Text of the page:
TOKYO, JAPAN —
As North Korea and the United States increase rhetoric on Pyongyang’s nuclear weapons program, long-held taboos are being broken in neighboring Japan – the only country to have suffered nuclear bombardment, at the end of World War II.
Analysts say the debate over whether Tokyo should develop nuclear weapons of its own is moving from the far right fringes to the political mainstream.
A Japanese Defense Ministry White Paper this week echoed reported concerns within the U.S. intelligence community, that Pyongyang has achieved the key final step of miniaturizing nuclear warheads – enabling it to deliver atomic bombs.
Former Japanese Defense Ministry adviser Narushige Michishita, now an analyst at Tokyo’s National Graduate Institute for Policy Studies, says the country would have minimal warning in the event of a nuclear missile launch.
“It’s quite likely even that North Korea can attack Tokyo with nuclear weapons today. And so if missiles are launched, it will reach Japan within 10 minutes," said Michishita. "From the time we detect the missile until the time it impacts on Japanese territory, we would have six or seven minutes.”
North Korea is believed by some observers to have more than 200 so-called "No Dong" missiles capable of carrying warheads that put Japan well within range. An attack on a crowded city like Tokyo would put hundreds of thousands of lives at risk.
WATCH: North Korea Threat Tests Japan's Nuclear Taboo
Japan’s constitution allows military action only in self-defense. Some lawmakers want that definition extended to allow Japan to acquire preemptive strike capabilities to counter North Korea.
Hawkish conservatives go further, among them Finance Minister Taro Aso. He has argued that Japan should keep open the option of developing nuclear weapons as a deterrent. The country already has a large stockpile of nuclear fuel from its civilian power program.
The issue is openly debated in South Korea. But polls show just five percent of Japanese want their country to be a nuclear power.
Security analyst Kuni Miyake, with Tokyo’s Canon Institute of Global Affairs, said, “We face the threat from North Korea. But it doesn't mean we will react with nuclear weapons. I don’t think we will go nuclear in the foreseeable future. Even if South Korea might go, we will be the last.”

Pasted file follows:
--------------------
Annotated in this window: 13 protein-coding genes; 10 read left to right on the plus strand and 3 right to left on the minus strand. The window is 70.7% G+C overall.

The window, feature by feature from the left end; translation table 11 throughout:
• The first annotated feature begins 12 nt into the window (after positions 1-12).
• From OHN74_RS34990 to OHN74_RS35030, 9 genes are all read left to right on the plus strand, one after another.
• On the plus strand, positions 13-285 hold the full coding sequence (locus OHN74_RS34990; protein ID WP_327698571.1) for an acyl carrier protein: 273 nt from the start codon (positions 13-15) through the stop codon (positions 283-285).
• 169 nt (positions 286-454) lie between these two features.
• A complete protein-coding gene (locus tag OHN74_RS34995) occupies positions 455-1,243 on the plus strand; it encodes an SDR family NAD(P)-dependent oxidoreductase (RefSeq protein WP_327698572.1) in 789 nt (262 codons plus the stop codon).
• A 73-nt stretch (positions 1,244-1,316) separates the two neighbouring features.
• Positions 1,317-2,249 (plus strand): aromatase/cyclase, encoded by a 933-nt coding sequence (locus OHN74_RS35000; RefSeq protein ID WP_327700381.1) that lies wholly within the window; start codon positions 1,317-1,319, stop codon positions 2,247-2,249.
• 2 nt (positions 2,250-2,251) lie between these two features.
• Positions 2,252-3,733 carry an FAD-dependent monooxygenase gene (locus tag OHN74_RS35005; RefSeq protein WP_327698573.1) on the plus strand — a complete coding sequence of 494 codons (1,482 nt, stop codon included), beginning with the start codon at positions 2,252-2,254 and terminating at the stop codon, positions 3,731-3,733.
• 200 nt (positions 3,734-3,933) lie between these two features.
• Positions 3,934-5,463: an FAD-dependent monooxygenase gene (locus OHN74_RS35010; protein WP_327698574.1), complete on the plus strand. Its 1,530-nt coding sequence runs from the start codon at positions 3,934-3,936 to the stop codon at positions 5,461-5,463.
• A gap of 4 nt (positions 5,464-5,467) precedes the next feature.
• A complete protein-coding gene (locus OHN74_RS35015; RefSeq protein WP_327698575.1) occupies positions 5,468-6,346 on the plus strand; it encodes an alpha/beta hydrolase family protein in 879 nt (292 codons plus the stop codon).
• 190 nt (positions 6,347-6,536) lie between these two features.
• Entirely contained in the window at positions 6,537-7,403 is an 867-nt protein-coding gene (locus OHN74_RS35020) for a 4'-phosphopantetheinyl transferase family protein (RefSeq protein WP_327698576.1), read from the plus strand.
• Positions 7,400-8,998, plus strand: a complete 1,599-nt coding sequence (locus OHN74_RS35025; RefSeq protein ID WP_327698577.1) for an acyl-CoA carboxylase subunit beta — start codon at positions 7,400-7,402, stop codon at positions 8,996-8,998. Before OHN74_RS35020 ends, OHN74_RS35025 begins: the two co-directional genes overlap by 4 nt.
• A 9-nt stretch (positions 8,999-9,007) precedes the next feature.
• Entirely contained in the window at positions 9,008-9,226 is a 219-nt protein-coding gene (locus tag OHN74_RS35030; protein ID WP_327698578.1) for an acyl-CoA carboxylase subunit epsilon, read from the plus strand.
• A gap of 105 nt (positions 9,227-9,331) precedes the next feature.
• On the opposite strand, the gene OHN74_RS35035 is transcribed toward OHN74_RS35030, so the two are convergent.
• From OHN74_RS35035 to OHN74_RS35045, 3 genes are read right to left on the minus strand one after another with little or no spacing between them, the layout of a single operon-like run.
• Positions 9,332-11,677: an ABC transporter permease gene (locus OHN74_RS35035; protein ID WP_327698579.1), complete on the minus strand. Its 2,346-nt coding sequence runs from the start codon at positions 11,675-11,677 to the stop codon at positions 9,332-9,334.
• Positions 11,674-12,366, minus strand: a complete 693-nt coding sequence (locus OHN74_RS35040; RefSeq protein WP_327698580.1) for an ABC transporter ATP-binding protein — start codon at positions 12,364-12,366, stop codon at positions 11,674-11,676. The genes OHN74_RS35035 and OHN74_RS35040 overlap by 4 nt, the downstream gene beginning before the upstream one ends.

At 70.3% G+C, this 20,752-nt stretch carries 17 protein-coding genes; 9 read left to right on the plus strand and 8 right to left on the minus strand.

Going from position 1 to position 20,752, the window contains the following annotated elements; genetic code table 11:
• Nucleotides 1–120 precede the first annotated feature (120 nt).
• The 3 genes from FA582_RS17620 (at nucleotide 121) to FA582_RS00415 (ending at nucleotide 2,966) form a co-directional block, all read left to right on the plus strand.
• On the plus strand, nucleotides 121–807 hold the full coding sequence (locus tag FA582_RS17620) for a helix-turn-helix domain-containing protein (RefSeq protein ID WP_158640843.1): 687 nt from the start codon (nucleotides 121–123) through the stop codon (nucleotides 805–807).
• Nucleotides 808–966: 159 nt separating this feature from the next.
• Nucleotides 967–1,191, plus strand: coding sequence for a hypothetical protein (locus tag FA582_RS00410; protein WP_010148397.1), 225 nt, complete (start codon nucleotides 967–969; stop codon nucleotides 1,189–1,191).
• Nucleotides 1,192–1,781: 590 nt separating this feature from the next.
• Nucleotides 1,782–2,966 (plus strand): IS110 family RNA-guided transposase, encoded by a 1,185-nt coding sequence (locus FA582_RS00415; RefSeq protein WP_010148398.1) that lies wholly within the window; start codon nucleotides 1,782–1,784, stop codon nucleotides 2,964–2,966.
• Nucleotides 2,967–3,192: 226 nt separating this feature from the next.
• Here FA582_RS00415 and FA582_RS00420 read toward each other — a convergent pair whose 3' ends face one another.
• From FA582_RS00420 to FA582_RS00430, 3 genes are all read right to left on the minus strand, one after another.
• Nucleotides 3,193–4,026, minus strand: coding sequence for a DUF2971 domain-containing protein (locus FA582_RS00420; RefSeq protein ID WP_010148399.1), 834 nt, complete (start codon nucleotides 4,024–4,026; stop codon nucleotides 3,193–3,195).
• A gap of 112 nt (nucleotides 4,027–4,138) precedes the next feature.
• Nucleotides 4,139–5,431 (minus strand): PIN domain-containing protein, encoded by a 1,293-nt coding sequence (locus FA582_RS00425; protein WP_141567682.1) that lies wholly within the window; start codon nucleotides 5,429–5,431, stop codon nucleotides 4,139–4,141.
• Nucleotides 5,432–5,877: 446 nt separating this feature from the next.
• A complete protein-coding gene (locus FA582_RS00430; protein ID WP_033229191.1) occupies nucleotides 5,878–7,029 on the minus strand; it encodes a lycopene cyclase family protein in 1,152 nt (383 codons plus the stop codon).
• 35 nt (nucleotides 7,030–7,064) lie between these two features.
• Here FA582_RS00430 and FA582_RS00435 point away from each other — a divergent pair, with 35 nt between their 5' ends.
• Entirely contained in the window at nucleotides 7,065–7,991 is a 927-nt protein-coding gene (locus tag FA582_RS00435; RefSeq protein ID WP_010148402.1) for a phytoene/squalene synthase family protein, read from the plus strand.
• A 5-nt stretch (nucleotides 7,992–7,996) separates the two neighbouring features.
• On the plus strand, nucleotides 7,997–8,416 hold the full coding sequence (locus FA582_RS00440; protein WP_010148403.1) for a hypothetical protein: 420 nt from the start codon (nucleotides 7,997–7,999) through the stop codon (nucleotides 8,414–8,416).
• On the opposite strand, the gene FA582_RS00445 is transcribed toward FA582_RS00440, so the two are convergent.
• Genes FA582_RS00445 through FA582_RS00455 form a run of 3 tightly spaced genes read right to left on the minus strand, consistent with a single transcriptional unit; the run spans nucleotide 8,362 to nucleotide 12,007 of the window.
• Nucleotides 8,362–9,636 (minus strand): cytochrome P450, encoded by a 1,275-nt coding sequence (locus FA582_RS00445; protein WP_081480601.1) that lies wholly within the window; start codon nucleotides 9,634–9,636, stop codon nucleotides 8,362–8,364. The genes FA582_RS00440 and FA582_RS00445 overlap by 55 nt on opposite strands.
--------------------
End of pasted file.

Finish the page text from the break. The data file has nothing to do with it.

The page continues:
Narushige Michishita questions whether nuclear weapons would offer Tokyo diplomatic leverage.
“If we possess nuclear weapons and say we would retaliate if North Korea used nuclear weapons against us, is it credible? I don’t think so. And North Korea is not trying to attack us with nuclear weapons. They would be threatening us to do so in order to prevent us from assisting South Korea. That’s their objective," said Michishita.
This week marked the anniversary of the 1945 Hiroshima and Nagasaki nuclear bombings, which killed hundreds of thousands of people. The commemorations were clouded by renewed fears of war on the Korean peninsula.
“There still are nearly 15,000 nuclear weapons in the world. Tension is mounting when it comes to the international situation surrounding nuclear weapons. Strong fears are spreading that nuclear weapons may be used in the not-so-distant future,” Nagasaki Mayor Taue Tomihisa said in a speech Wednesday to mark the 72nd anniversary of the city’s destruction.
At the same ceremony, Japan’s Prime Minister Shinzo Abe reiterated the country’s long-held position: “Here in Nagasaki, a city that continues to pray for perpetual peace, I reaffirm my commitment to realizing a peaceful world without nuclear weapons."
Some analysts question whether that commitment would be tested if Japan came under attack. For now, the likelihood of Japan acquiring nuclear weapons appears remote.